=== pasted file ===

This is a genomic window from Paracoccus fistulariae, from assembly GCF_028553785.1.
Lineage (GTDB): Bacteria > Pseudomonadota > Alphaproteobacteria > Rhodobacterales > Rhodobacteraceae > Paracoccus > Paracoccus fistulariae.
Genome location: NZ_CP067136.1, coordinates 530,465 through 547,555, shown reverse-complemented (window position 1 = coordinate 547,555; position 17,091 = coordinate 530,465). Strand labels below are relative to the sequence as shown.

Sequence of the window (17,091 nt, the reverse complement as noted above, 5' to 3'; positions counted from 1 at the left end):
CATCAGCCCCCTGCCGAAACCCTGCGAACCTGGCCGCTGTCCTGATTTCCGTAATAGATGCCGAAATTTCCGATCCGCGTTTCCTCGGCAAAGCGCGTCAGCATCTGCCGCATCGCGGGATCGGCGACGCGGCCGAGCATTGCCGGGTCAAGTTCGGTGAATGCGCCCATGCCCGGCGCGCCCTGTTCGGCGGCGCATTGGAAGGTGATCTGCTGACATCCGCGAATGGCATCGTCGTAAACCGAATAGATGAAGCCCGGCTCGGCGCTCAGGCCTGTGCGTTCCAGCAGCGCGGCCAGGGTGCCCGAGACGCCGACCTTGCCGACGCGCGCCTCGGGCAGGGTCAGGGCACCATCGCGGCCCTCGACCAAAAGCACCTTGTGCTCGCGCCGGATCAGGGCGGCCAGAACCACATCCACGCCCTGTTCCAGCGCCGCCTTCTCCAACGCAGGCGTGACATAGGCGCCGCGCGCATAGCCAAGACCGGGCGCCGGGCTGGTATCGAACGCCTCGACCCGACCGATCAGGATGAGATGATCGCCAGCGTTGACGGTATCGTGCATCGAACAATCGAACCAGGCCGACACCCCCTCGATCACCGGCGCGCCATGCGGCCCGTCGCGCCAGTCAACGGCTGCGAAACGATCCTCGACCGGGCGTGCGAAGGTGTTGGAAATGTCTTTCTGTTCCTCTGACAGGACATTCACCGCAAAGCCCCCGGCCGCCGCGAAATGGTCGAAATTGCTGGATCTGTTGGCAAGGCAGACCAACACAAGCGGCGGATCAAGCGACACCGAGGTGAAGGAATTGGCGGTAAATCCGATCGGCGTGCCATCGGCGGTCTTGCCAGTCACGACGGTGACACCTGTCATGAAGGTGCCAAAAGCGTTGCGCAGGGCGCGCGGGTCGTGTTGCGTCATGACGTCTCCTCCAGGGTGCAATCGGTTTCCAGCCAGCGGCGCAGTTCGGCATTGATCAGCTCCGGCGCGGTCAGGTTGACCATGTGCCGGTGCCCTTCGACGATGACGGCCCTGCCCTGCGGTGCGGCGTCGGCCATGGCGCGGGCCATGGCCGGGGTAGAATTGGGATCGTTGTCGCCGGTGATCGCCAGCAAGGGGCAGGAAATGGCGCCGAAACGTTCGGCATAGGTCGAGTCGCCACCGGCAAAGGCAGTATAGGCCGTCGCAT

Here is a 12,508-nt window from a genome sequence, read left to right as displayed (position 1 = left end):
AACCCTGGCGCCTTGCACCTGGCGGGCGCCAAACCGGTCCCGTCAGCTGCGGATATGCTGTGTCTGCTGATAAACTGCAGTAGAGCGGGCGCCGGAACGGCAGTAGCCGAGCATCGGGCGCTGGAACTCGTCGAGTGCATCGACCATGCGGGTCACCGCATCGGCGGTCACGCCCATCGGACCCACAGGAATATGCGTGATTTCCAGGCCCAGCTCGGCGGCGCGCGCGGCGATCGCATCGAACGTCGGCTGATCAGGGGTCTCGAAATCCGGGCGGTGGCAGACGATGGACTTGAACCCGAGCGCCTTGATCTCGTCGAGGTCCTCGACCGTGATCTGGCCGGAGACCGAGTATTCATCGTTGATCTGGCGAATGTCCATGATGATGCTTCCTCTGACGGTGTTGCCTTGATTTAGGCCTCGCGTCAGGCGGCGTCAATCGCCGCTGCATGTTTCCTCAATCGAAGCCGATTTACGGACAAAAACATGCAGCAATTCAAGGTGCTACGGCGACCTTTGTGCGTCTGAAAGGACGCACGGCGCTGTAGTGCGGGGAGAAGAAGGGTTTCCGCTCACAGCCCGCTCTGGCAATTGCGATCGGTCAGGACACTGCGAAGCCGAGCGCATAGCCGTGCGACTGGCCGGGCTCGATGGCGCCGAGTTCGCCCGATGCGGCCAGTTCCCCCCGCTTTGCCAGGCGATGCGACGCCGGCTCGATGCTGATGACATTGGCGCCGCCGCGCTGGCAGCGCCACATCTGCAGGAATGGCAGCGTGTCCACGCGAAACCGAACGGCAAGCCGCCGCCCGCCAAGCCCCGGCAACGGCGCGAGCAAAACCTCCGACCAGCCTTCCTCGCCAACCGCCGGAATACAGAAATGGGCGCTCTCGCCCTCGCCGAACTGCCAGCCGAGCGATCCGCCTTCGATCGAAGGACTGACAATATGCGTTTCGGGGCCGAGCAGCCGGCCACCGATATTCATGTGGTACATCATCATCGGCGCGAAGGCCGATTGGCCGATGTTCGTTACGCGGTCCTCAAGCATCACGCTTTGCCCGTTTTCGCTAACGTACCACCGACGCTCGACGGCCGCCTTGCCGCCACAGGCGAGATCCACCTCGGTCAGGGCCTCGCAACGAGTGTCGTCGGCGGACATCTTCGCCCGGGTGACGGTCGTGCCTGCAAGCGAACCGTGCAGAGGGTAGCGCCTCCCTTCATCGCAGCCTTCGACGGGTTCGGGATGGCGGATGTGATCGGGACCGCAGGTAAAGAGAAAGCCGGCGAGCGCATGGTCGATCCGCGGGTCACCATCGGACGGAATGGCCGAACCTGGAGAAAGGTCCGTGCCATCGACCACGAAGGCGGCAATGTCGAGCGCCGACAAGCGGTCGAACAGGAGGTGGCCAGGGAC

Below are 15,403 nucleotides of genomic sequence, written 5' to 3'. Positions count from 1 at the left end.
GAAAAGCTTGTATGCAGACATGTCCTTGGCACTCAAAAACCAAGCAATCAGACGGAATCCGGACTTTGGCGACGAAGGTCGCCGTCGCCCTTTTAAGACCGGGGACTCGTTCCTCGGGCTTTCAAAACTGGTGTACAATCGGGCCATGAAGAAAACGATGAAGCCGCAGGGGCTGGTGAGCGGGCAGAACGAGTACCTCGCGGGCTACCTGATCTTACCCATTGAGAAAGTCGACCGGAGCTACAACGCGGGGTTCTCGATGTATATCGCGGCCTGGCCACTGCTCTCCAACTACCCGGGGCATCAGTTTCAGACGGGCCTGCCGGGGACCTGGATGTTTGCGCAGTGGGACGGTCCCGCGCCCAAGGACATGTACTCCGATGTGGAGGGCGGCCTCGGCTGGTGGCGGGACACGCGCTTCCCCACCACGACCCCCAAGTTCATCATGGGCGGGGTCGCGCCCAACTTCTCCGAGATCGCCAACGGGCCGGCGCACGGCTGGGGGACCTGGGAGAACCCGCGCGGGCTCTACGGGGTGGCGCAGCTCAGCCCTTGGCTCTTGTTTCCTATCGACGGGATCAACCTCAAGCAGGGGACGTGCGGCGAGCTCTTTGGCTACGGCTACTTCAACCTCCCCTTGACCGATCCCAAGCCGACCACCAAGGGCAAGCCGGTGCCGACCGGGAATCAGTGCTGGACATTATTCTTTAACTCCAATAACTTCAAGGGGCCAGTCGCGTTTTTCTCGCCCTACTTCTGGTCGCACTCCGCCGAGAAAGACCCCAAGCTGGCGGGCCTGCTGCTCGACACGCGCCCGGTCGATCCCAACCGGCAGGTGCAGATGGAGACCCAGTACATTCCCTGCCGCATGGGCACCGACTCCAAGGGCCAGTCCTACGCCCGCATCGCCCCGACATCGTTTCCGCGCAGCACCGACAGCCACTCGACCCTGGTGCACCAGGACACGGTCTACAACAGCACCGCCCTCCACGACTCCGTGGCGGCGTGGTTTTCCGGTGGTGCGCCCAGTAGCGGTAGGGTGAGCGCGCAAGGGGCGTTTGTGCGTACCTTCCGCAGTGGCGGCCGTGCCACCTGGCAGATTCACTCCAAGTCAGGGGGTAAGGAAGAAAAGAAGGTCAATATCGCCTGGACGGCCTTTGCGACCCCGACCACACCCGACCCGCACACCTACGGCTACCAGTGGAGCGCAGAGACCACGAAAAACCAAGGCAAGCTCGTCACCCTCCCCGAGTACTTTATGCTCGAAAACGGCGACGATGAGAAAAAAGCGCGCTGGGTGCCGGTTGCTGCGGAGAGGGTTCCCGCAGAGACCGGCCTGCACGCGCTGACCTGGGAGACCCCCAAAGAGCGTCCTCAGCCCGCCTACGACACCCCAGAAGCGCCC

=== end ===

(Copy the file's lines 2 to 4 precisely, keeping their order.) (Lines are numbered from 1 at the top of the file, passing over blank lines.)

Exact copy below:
Lineage (GTDB): Bacteria > Pseudomonadota > Alphaproteobacteria > Rhodobacterales > Rhodobacteraceae > Paracoccus > Paracoccus fistulariae.
Genome location: NZ_CP067136.1, coordinates 530,465 through 547,555, shown reverse-complemented (window position 1 = coordinate 547,555; position 17,091 = coordinate 530,465). Strand labels below are relative to the sequence as shown.

Sequence of the window (17,091 nt, the reverse complement as noted above, 5' to 3'; positions counted from 1 at the left end):